sweet with this earned 5 bucks! 5*
All right! Glad it helped!
Yep, I have done this one before... I find its much easier to replace stiff piping with a really wide garden hose and just flush it out every now and again
I had to unclog the shower drain hole once, it was nasty since no one had done it in a while, I had to get in there with a pair of long tweezers since our shower drain pipe is in concrete. I swear I pulled out about 400mls of hair, soap scum and whatever else was down there...luckily it didn't smell too bad, ah it's a thankless job.
Ew! Aw, I will thank you! Thank you, TehLonelyOne, for doing a Dirty Job! Mike Rowe would be proud of us. :-D
I take it you like Dirty Jobs?<br/><sub>I like it too,we should start a group</sub><br/>
I do! We should!
İts ready
Oh, I suppose I never mentioned to anyone, I am Mike Rowe.
well then are you proud?<br/><br/><sup>mike rowe isn't from Canadia</sup><br/>
Nor from Canada. ;)
Again, never said I was born in canada :P
you may have not been born in canada, but you definitely live there
Ah, but I film most of my shows on Canadian land
I used a Zip-It to clear my long-haired girlfriend's shower drain - pulled up what look like a dead rat, pushing toward guinea pig, of hair and product and gunk. Smelled like death, but the shower drained like a champ first time in years. Prepare for some truly nasty aromas!
You are doing it the hard way. For $3 you can buy a Zip It at the hardware store. All you do is unscrew the drain cap, slide th ezipit in and pull it out. All of the hair come with it and most of the gunk. To clean the Zip It just invert it over the trash can and slide the junk off. I raised 4 girls and have never dismantled the drains for hair and gunk. Best $3 I ever spent on a plumbing tool. Yes I have pliers and pipe wrenches, but see no reason to take apart a pipe that is not leaking when I can Zip IT clean. Also, dumping vinegar into a drain followed 15 minutes later by baking soda disolved in hot water removes a lot of the gunk and even helps keep a disposal from smelling.
Sounds cool! Of course, this is only one method - not necessarily better or worse than others, just worked for me. :) One factor for me was wanting to keep all of that out of the septic tank.
Thank you for this tip - you're right it was really easy and cost me less than $4. I am happy to do that a couple times a year as opposed to taking apart pipes and getting air compressors and stuff.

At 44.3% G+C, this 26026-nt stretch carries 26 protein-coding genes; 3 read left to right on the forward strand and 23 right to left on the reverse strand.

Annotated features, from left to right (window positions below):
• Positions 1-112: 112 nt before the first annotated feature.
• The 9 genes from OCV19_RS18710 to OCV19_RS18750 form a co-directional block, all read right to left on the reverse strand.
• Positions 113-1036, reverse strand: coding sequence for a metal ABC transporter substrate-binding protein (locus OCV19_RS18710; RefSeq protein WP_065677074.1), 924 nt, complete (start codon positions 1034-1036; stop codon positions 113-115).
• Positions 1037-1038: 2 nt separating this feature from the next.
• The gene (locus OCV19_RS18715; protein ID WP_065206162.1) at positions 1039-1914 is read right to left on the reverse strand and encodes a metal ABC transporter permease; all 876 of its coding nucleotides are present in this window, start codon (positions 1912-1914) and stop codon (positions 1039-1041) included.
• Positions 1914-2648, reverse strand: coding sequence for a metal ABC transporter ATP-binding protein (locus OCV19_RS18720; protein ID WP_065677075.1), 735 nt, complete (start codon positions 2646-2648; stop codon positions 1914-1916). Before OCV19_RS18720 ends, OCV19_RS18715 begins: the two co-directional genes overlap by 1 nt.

or you could get a good snake.
Once you've cleaned the pipes, there's a fairly easy way to help keep them clean...water! Bathroom sinks clog because there's usually not a heavy, continuous flow of water to flush away the hair, toothpaste, etc. I got tired of unclogging mine weekly and hit upon a simple solution that's been working for about a year now. Before I take a shower, I close the drain on the sink and run the hot water until it becomes hot. Then I shut off the water and open the drain. I would have wasted that water in the shower waiting for it to warm up anyway, and the large volume of water has kept my pipes clean.
I've always just used a toilet plunger. They do require a bit of elbow grease and I usually end up making quite a stinky mess. But the results are incredible and don't require me to actually disassemble the pipework.
Before I did so much work, I would try a Zip-It ( <a rel="nofollow" href="http://www.zipitclean.com/">http://www.zipitclean.com/</a> ). A few years ago Consumer Reports mentioned it and I decided to try one. I didn't think it would work, but now that's the first thing I try.<br/>
I didn't see anything about how to disconnect the drain stopper from it's actuating lever. Did I miss it or did you?
Ah, so that's what those things are called! :D No, I just had a really hard time taking pictures of that because of the way the sink is configured with the wall. I don't think I had any useable ones for that step, and thus forgot to put it in. I'll add that in asap. :)